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Only the mundane could ever hope to stand out at Marechal's betting parlor in black hours, when Motorball wrapped for the day and winnings were cut and re-cut depending on the clout of the bettor and the result of the action, usually in that order unless someone forgot where they were and caught a temper over it. A few were tough enough to tilt the books fair and leave the parlor walls a little bluer in the bargain, but most weren't tough enough by half. Start trouble at Marechal's and you'd more than like be racing the next week on three different bodies. Lucky, and you could watch from the money hall, even put a few credits on your old parts. Unlucky, and the Factory Enforcers would take home some extra spending money for their hush.

So despite the gaudy creased pants and the checkered suit with one sleeve longer than the other on account of a botched replacement job, no one noticed Two-Tone as he sat in the parlor cloakroom twitching like he'd just shot a man. He lit a cigarette and stole away a few nervous drags behind the starched collar serving as his mask for the evening. Every cyborg that passed by could have his number and he regarded each with a deathly gaze, but none returned it. The bounty notice must not have gone out yet, he thought, but it would soon enough. And Marechal's was second only to Kansas Bar as the worst place in Iron City for a chump fugitive to pop up—no shortage of Hunter-Warriors prowling around eager to make up for bad bets with easy scalps, and Two-Tone's would be easier than most.

"Where the fuck are you, Condor? Eight years together and you've never left me sweatin' like this."

He'd killed before, just enough to start losing count. Usually it was grunt work for the feeding hands, like blotting out alley pushers getting too big for the role or letting everyone know what happens to crooked Motorballers who go straight and stop taking the right falls at the right times—common labor. But murdering a Factory Enforcer was different. Doing it with a gun was worse. That fact that it was a gun of his own design might add a few thousand to the tally but Two-Tone figured that only really mattered to the lucky dog who made the kill. Maybe they could swing a trip to Zalem out of it.

Some of the faces moving through the cloakroom were getting curious—that meant it was time to go; working a rendezvous at Marechal's was a bad idea in the first place and now that word was out it was only going to get worse. Two-Tone popped a pair of cigarettes between quaking teeth and tossed the rest of the pack in a planter, making for the street-level exit with chin tucked and shoulders spiked, one hand parting the crowd and the other tight like cold death to the piece.

No sooner had he emerged from the parlor when Condor came into view through the smoke of next door's hookah den, cloak flapping wild behind as stout metal legs carried her along fast as they could.

"Late's dead tonight, lady. The hell took you so damn long?" Two-Tone spat, loud enough to sound indignant but not so loud to draw attention or lose either of the cigarettes.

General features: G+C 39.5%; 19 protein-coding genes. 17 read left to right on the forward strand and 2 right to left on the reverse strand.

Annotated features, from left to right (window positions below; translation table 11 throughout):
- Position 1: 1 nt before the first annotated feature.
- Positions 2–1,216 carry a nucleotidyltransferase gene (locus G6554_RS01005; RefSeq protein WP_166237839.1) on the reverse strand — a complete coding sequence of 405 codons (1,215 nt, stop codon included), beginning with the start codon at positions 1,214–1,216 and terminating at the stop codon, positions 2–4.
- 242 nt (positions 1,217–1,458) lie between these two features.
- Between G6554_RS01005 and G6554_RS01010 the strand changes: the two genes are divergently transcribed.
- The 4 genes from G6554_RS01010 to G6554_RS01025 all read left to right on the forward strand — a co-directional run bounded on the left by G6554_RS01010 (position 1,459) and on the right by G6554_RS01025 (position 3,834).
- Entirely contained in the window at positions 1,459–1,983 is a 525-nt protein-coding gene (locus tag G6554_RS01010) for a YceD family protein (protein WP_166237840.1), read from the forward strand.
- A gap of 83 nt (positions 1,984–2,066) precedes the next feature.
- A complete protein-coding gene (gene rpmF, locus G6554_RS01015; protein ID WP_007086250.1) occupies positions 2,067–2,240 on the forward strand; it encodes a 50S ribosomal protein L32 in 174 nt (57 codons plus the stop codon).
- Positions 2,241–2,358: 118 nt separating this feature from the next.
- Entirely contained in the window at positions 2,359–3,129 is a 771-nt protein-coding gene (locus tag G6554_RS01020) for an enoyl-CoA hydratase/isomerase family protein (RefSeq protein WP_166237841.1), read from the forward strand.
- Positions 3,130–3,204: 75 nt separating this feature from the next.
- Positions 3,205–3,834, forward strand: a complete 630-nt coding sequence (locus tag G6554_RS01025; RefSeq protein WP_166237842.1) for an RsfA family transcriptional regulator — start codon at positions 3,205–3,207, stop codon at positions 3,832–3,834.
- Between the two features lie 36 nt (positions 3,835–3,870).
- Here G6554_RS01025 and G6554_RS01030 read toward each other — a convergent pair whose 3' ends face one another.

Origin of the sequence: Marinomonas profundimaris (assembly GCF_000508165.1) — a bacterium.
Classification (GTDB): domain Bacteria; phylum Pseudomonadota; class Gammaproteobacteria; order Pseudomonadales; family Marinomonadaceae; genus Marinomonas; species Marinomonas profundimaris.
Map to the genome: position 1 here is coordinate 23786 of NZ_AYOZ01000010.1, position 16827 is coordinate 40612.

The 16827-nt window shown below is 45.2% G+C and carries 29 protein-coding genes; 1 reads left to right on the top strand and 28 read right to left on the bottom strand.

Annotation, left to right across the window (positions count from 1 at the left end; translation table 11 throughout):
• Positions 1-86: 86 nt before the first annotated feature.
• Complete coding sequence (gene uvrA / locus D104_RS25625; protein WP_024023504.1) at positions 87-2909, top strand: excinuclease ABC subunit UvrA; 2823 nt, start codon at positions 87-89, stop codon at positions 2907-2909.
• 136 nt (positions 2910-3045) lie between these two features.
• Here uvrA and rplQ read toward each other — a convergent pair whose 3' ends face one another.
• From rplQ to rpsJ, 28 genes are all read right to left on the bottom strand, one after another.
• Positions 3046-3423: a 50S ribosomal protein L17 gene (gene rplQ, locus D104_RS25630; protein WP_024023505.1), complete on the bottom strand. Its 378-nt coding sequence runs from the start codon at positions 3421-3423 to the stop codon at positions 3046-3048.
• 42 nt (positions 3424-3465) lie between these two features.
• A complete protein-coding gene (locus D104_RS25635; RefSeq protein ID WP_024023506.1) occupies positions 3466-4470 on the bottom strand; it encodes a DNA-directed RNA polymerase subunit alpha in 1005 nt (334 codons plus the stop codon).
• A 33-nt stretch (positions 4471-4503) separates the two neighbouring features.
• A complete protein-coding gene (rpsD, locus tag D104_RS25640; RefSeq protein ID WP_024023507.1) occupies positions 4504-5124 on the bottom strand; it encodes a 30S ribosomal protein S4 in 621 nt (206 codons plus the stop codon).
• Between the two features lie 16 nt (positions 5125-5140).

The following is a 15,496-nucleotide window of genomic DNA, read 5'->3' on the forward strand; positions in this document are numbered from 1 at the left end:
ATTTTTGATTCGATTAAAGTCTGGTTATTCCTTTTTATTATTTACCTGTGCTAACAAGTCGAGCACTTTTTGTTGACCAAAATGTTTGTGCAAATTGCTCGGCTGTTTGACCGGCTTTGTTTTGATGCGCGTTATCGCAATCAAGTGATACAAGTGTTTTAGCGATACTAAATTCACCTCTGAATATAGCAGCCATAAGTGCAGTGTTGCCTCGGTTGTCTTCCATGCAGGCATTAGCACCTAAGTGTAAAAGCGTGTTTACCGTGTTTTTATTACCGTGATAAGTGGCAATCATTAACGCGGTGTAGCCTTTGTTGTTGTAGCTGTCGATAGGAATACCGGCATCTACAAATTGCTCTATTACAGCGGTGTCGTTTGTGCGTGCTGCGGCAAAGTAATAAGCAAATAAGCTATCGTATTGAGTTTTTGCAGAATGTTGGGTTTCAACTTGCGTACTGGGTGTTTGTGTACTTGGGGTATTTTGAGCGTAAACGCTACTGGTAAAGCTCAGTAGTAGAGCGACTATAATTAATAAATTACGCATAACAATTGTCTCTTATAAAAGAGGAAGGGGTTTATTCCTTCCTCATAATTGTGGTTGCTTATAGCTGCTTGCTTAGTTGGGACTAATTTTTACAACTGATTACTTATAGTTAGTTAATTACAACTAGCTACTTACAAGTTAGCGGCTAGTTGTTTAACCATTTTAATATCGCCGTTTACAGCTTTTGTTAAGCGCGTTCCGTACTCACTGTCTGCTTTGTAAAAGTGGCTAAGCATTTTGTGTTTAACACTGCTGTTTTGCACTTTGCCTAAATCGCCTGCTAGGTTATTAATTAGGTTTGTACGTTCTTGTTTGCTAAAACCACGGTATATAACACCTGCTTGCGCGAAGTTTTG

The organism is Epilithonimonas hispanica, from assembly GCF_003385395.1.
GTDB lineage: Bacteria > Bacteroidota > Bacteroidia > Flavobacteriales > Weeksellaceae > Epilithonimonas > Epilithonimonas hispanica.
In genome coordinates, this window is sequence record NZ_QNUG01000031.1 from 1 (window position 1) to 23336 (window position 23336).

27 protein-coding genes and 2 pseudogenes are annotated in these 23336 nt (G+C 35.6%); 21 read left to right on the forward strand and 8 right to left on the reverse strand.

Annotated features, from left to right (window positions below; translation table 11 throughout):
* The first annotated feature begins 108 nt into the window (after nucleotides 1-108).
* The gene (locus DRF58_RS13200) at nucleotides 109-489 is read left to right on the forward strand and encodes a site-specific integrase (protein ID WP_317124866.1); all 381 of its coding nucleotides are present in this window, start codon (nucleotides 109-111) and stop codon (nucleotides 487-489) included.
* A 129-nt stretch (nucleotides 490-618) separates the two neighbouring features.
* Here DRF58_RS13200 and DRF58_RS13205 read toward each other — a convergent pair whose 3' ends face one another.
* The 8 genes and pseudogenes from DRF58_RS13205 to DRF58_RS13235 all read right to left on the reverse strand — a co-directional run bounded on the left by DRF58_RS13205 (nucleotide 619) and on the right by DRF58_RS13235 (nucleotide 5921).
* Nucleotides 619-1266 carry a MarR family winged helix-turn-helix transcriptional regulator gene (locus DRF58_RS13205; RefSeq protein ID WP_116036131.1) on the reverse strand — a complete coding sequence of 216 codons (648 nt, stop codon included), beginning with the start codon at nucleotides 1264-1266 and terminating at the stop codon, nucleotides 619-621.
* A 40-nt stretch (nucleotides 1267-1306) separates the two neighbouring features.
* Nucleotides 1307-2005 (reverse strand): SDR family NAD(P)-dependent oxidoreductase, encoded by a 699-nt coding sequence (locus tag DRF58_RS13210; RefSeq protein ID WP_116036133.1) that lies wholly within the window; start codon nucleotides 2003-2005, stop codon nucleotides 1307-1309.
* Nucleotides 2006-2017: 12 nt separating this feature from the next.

Condor adjusted her copper pince-nez and had a look like she was the one with her neck on the block. She was an odd duck, standing a hair under five feet on legs that could have been longer had she wanted them longer. Her left arm was cybernetic and the other was missing, which Two-Tone never could figure out considering she was a righty and had the money for a replacement. The boys called her mousy but if she were a man they'd just call her sharp. Two-Tone wanted to call her any number of things, and he would have if she weren't the only chance he had at seeing tomorrow.

"Had to take care of some business you don't have time to ask about. Marker's on."

"Didn't catch it, but I've been gettin' looks. What's the number?"

"Seventy grand. You should be dead five minutes ago."

Two-Tone sucked the life of out of his smokes and let the poison dance around a bit in his lungs.

"I should be in the Badlands sippin' Brume Vintage five minutes ago if you had your shit together, so don't go crackin' wise on me."

"Business. Wanna keep wasting time? We take the aqueduct out to the Stacks, straight shot. I've got transport waiting."

She was fidgeting more than normal but Two-Tone was running on the kind of paranoia that only saw shadows. He stole a look at the nearby bounty kiosk and caught his face in criminal glow for the first time: same checkered suit, same starched collar, same cut of stubble, even the same dumbstruck expression. Like someone just took his picture in the parlor cloakroom and nailed it to the wall.

"Alley behind me, twenty feet off, right side. You first. Tick tock, Two-Tone."

Between the cigarette smoke and the hookah smoke and the panic kicking down his front door there wasn't any room left to think rationally, and Two-Tone wasn't much for that sort of thing to begin with. He stepped heavy into the narrow alleyway and kept stepping, on and on, so focused on senseless minutia he hardly noticed the blade run through his throat. Even if he had a pithy remark ready—which he didn't—there was no air by which to give it life. So Two-Tone died quick and quiet on the damp pavement next to Marechal's betting parlor with a pair of cigarettes still burning between his teeth.

And the last thing he saw before death turned out the lights was mousy Condor, with a Hunter-Warrior badge in her hand and a seventy thousand credit smile on her face.